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June 10, 2018:


Bruce Kimmel Photograph bk's notes

Well, dear readers, I am sitting here like so much fish, thinking this is a terrible allergy season, feeling congested, voice trashed, and sucking down Sambucol and Airborne just in case, although I know what this is.  As I sit here I am listening to Play Bach 4, the fourth album in Jacques Loussier’s incredible five volumes of his Play Bach series, originally released on Decca. These albums were incredibly influential and oft imitated, but Loussier is the original and no one has ever done this sort of thing better.  I had the first two volumes on import Decca CDs, but recently got a box set with all five CDs from Decca, each CD its original album length and housed in a mini-LP replica of the original album cover.  The fourth volume switches things up just a tad and adds organ to the mix. It’s a fantastic sounding album and a brilliant one.  If you like Bach and very respectful, classic jazz, and you don’t know these albums, let me tell you the box set can be had for less than twenty-five bucks and it’s just great listening anyway you cut it.  I could, in fact, listen to these repeatedly for days.  I could score movies with them.  I could drive to them.

Yesterday was a day, sorta kinda.  I got eight hours of sleep, getting up a bit before noon due to not getting to bed until four thanks to that damnably addictive documentary entitled The Staircase.  I kept thinking it would be over with the episode I was watching but on it went and I finally checked and saw it was thirteen episodes.  What I didn’t know was that this documentary originally came out in 2004 and was highly lauded, the first of its kind really and oft imitated just like Loussier’s Play Bach albums.  In fact, the entire current crop of crime documentaries that proliferate Netflix owe a HUGE debt to this groundbreaking film.  It originally ended at episode eight with The Verdict.  But as it turned out that wasn’t the end of the tale and eight years later the filmmakers did a two-part sequel.  And then Netflix bought it and they added another three episodes to bring it fully up to date as of last year.  It’s an astonishing piece of work and completely unique in its form.  Most of these have the participants NOW looking back at the thing from afar as we’re told what happened and see clips, recreations and all that stuff.  This actually plays out as it happens.  They began filming right after an indictment happened – they were allowed to film everywhere.  So we watch as it all goes down – and it’s brilliant.  There are twists and turns every step of the way, some jaw-dropping in how shocking they are, and those little revelations and twists continue right to the very end.

The prosecuting attorneys are just, for me, disgusting.  They present flawed “evidence” they know is flawed, manipulated, or downright fake and they do it gleefully although with great seriousness on their faces.  The judge continually allows into evidence things that are completely prejudicial and incendiary and he is the sitting judge all the way through this thing – from 2001 to now.  In his final interview he says he now sees that he was most likely in error allowing two truly damaging things to be admitted into the trial. Well, too late, huh?  The victim’s sisters are also, for me, horrible.  Yes, they believe the accused to be guilty, but based on nothing except what they were told by the DA’s office, which we now know was a whole load of hooey.  The one really obnoxious sister has a final speech in court that literally made me scream at the TV, “SHUT UP!”  She not only berates the accused, but also the filmmakers, screaming at them that they were biased and that she didn’t give them permission to make the film. Well, here’s a little thing: They don’t need your stupid permission to do anything including having you IN the documentary.  In any case, it’s great drama and will have you glued to your TV, so if you have the Flix of Net I highly recommend you give this a whirl – it’s long, but it will never EVER bore you.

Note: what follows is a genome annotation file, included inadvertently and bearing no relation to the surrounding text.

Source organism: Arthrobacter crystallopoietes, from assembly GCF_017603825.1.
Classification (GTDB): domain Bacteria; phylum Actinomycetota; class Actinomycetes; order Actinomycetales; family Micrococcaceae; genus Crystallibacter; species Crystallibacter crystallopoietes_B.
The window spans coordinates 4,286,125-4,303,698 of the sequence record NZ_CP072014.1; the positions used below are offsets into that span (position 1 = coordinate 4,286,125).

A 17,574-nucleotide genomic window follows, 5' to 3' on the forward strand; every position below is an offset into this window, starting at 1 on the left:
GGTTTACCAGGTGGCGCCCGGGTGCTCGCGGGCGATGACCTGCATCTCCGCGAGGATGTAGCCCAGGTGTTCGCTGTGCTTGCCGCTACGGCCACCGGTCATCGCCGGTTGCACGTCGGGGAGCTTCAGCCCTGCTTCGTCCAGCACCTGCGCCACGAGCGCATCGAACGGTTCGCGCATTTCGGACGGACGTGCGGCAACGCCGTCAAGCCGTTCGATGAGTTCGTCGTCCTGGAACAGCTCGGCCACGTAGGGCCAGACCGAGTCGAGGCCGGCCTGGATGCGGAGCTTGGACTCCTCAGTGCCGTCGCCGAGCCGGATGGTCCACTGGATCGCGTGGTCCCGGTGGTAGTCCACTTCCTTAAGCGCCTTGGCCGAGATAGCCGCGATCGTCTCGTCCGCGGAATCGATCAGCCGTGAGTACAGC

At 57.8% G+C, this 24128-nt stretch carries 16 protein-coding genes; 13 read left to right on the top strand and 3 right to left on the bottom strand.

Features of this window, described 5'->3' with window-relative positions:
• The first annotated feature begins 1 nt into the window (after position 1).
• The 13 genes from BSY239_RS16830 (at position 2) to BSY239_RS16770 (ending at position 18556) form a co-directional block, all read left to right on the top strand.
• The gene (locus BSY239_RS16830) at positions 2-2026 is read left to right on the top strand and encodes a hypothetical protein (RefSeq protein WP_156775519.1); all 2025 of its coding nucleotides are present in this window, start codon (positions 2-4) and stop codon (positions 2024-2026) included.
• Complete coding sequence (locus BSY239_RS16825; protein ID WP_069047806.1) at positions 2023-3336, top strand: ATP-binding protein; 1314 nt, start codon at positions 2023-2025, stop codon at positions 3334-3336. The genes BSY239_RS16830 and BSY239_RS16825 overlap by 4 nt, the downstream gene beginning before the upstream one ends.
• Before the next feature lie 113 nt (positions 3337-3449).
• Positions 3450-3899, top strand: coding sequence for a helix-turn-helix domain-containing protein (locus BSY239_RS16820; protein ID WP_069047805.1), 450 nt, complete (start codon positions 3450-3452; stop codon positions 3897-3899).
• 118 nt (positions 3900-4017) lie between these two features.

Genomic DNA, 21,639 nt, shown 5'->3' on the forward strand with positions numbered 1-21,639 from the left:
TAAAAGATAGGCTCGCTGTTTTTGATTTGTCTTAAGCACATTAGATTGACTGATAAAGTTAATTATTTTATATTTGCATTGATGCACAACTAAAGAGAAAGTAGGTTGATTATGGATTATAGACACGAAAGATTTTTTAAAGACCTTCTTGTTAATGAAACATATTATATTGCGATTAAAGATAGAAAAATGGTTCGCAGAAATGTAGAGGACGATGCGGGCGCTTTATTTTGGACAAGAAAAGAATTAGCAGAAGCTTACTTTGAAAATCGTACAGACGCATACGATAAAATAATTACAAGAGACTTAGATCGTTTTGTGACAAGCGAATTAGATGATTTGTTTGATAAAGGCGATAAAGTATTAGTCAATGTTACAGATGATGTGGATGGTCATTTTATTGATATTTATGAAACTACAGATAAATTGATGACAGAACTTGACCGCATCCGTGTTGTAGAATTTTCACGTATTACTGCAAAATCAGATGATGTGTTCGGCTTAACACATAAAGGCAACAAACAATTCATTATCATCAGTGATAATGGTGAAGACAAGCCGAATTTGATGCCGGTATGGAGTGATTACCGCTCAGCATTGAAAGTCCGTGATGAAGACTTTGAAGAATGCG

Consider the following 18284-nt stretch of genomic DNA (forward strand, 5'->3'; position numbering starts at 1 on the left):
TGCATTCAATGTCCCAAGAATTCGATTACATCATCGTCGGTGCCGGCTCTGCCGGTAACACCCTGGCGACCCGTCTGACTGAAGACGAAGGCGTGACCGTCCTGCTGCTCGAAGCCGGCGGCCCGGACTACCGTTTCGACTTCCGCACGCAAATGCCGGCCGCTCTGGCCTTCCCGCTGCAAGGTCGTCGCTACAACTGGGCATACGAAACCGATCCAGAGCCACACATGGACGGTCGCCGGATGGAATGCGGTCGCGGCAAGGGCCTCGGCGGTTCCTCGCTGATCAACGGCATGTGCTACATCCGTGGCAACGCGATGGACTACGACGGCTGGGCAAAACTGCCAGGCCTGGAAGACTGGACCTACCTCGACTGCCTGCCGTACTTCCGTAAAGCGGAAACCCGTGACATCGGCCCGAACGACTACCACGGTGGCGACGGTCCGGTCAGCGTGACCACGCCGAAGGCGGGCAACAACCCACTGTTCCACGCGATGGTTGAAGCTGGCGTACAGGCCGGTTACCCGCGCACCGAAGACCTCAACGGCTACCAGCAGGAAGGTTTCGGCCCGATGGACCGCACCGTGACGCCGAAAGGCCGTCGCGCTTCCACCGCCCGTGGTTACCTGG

I proofed a chart and heard a new track, which was really great, and I just had a couple of minor fixes to it.  So, just two left to do and that will be it until we begin rehearsals and I see what scene change and dance music is needed. I was really trying to rest my weary voice (all due to allergies) and I mostly did until dinner with the Geissmans. I also picked up some packages.

We went to Barone’s to celebrate the finishing of Grant’s epic coffee table book about EC comics – all 600-plus pages of it. It’s going to be a beauty.  After that, I went to another restaurant to have a little conversation that needed to be had, it was had, and then I finally came home.  Earlier I’d listened to some Milhaud music, and then it was the five volumes of Play Bach.

Today, I’m sleeping in, I know there will be a couple of Sunday delivery packages so I’ll retrieve those, otherwise I’m keeping my trap shut for the entire day and night as well as tomorrow. I’ll rustle up some Wacky Noodles for my meal.

This week is all Kritzerland show stuff and meetings and meals, seeing a couple of things, and preparing for our private reading of the new musical – must have my full and strong voice for that so I’ll also be resting both body and voice all week.

Well, dear readers, I must take the day, I must do the things I do, I must, for example, sleep in, retrieve packages, eat, keep my trap shut, and relax and rest my voice.  Today’s topic of discussion: It’s free-for-all day, the day in which you dear readers get to make with the topics and we all get to post about them.  So, let’s have loads of lovely topics and loads of lovely postings, shall we, whilst I hit the road to dreamland, happy to Play Bach on The Staircase.

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